Legislation on the House floor this week is squarely aimed to cripple the Consumer Financial Protection Bureau (CFPB ). The legislation would place service members, veterans and their families in “financial harm’s way,” thereby threatening unit preparedness.
The bill, HR 10, the so-called Financial Choice Act, but more aptly called the “Wrong Choice Act,” rolls back the powers, funding and independence of the CFPB and it also weakens its pioneering Office of Servicemember Affairs.
Debt collection abuses were the leading source (32%) of 44,000 service member complaints to the Consumer Financial Protection Bureau, according to a new report.
The bill also eliminates many other financial system reforms of the 2010 Dodd-Frank Act enacted after the second-worst financial crisis in the nation’s history.
The CFPB has already taken at least 12 major enforcement actions against financial firms targeting young service members.
“Predatory lending affects military readiness. Our forces on the front lines must be able to focus on the mission at hand without worrying about financial scams back home. This report highlights the need for a strong consumer watchdog like the CFPB and its Office of Servicemember Affairs. Our troops deserve someone they can count on to look out for their best interests and help combat scammers that target military families,” said U.S. Senator Jack Reed (D-RI), a former Army Ranger and a member of the Banking Committee who wrote the law creating the Office of Servicemember Affairs at the CFPB.
“The CFPB provides our nation’s service members and veterans a critical resource by holding educational and financial institutions accountable for predatory practices. The VFW commends the CFPB’s Office of Servicemembers Affairs for its work protecting the financial wellbeing of our service members and veterans. Any legislation that would alter the CFPB must ensure these protections remain in place, and not weakened,” said John Towles, Deputy Legislative Director, Veterans of Foreign Wars (VFW).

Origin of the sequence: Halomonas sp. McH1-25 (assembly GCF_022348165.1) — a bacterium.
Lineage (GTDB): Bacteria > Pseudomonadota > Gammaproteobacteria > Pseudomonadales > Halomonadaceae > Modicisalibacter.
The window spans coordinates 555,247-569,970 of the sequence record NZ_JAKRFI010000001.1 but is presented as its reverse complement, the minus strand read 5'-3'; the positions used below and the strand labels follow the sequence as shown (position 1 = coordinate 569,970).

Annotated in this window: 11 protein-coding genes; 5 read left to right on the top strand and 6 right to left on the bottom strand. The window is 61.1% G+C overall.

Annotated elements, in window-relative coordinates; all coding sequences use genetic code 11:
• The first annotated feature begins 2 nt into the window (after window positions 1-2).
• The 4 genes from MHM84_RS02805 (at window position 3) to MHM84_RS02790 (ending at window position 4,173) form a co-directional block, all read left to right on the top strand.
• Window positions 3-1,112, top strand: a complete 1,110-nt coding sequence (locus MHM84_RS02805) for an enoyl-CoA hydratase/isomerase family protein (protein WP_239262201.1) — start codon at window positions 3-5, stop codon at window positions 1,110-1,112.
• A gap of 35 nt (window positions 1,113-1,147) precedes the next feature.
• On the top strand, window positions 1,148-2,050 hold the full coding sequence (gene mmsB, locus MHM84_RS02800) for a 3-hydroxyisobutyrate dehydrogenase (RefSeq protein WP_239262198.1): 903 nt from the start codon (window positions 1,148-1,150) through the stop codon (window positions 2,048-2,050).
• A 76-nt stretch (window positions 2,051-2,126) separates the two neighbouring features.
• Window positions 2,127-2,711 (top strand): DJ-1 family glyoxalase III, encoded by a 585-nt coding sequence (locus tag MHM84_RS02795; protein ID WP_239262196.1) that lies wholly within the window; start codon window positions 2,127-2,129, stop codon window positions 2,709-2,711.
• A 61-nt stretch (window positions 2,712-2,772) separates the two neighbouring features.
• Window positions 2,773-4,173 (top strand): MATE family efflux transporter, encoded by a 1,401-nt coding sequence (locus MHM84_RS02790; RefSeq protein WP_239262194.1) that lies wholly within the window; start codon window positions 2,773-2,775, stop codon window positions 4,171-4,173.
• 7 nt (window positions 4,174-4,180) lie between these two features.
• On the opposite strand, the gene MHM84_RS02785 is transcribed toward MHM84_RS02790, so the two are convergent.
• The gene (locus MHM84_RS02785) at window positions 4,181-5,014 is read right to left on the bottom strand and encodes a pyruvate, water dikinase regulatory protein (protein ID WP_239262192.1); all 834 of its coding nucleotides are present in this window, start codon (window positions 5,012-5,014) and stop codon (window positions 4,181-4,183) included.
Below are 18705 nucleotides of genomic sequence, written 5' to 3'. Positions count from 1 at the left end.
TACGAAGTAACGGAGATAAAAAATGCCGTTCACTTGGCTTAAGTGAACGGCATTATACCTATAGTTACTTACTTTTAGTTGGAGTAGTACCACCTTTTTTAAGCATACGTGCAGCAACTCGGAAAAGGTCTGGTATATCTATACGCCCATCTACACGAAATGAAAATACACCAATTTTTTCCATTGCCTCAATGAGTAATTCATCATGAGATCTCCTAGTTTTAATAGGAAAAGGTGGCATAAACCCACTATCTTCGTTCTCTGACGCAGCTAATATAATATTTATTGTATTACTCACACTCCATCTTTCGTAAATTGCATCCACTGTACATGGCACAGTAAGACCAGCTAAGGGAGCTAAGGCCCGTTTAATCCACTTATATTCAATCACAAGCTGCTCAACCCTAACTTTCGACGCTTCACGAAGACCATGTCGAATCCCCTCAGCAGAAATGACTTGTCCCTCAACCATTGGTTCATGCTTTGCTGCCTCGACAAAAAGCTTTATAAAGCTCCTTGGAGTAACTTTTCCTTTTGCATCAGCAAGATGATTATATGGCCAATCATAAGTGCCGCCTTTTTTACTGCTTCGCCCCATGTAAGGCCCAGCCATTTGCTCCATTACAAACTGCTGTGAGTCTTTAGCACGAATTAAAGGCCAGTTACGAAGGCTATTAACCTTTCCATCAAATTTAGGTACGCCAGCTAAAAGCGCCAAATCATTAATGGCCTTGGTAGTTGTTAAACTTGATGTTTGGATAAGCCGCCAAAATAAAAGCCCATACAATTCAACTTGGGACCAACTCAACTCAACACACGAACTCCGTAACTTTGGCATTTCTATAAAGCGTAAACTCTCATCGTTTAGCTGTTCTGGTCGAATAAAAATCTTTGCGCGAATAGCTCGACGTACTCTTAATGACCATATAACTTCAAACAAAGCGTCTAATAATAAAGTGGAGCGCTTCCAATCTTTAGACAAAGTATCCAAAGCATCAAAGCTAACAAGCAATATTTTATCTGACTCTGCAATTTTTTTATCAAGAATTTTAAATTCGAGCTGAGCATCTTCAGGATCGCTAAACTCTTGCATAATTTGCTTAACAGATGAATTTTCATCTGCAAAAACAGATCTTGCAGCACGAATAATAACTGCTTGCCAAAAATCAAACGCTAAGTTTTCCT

“The Consumer Financial Protection Bureau is essential for ensuring that American families are not taken advantage of by predatory financial institutions,” said Congresswoman Maxine Waters (D-CA), Ranking Member of the House Committee on Financial Services.
“The Consumer Bureau stands up for servicemembers and veterans who have been shamefully targeted with deceptive practices. It is critical that we have a strong, independent Consumer Bureau in order to protect servicemembers, veterans and their families.”
“This is yet another reminder that servicemembers and Veterans are often targeted by unscrupulous financial services providers, leaving our heroes with mountains of debt and harming military readiness,” said U.S. Senator Tammy Duckworth (D-IL). “The CFPB’s Office of Servicemember Affairs has helped protect those who protect us for years, and now is not the time to rip away vital consumer protections from our servicemembers and Veterans.”
“The Wrong Choice Act is yet another example of Republicans prioritizing Wall Street over hard-working Americans,” said House Democratic Leader Nancy Pelosi. “The CFPB consumer complaint database report makes abundantly clear the danger that this bill poses to the financial security of millions of Americans, including our armed forces. Our men and women in uniform risk and sacrifice everything to defend our nation’s freedom and security. Congressional Republicans’ attempt to dismantle the very protections that keep tens of thousands of service members safe from unfair, abusive and predatory practices in the financial marketplace is utterly unconscionable.”
“From making sure that unscrupulous payday lenders and car dealerships don’t take advantage of young servicemembers fresh out of basic training to ensuring that lenders follow the law as it is written in the Servicemembers’ Civil Relief Act (SCRA) to protect servicemembers during deployments, CFPB Office of Servicemember Affairs has the backs of America’s servicemen and women, and their families.” Michael Saunders, Deputy Legislative Director, The Retired Enlisted Association.